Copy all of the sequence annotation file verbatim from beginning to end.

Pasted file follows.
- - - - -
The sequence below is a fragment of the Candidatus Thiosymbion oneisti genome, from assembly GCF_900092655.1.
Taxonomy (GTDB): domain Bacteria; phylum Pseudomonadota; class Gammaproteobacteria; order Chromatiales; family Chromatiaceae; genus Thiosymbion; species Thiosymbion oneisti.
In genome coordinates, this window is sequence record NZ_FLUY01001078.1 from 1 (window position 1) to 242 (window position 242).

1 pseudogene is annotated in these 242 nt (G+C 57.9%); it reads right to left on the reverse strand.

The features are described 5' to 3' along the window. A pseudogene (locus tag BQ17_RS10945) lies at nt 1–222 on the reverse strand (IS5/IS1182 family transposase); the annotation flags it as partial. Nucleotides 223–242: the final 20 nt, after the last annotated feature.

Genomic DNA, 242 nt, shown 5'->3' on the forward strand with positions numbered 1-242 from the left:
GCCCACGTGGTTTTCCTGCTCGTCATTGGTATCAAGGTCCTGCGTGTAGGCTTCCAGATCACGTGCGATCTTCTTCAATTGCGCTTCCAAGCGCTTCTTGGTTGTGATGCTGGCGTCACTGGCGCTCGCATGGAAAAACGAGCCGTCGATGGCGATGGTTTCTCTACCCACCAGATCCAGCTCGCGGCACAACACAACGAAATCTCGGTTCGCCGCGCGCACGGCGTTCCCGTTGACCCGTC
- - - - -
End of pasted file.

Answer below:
The sequence below is a fragment of the Candidatus Thiosymbion oneisti genome, from assembly GCF_900092655.1.
Taxonomy (GTDB): domain Bacteria; phylum Pseudomonadota; class Gammaproteobacteria; order Chromatiales; family Chromatiaceae; genus Thiosymbion; species Thiosymbion oneisti.
In genome coordinates, this window is sequence record NZ_FLUY01001078.1 from 1 (window position 1) to 242 (window position 242).

1 pseudogene is annotated in these 242 nt (G+C 57.9%); it reads right to left on the reverse strand.

The features are described 5' to 3' along the window. A pseudogene (locus tag BQ17_RS10945) lies at nt 1–222 on the reverse strand (IS5/IS1182 family transposase); the annotation flags it as partial. Nucleotides 223–242: the final 20 nt, after the last annotated feature.

Genomic DNA, 242 nt, shown 5'->3' on the forward strand with positions numbered 1-242 from the left:
GCCCACGTGGTTTTCCTGCTCGTCATTGGTATCAAGGTCCTGCGTGTAGGCTTCCAGATCACGTGCGATCTTCTTCAATTGCGCTTCCAAGCGCTTCTTGGTTGTGATGCTGGCGTCACTGGCGCTCGCATGGAAAAACGAGCCGTCGATGGCGATGGTTTCTCTACCCACCAGATCCAGCTCGCGGCACAACACAACGAAATCTCGGTTCGCCGCGCGCACGGCGTTCCCGTTGACCCGTC